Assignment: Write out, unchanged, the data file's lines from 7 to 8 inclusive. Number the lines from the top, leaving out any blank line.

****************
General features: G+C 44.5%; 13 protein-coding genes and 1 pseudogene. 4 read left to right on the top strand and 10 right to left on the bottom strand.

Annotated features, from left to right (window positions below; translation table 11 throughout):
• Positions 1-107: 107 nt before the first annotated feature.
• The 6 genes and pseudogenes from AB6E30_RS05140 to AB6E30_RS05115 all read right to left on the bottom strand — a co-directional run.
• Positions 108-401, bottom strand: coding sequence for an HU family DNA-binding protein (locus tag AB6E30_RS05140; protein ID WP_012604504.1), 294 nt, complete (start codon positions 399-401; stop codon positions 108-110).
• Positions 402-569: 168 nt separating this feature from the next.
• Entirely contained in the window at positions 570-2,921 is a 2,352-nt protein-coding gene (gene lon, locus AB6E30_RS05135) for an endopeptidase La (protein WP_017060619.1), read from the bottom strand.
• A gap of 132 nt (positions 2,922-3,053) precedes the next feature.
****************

• Entirely contained in the window at positions 570-2,921 is a 2,352-nt protein-coding gene (gene lon, locus AB6E30_RS05135) for an endopeptidase La (protein WP_017060619.1), read from the bottom strand.
• A gap of 132 nt (positions 2,922-3,053) precedes the next feature.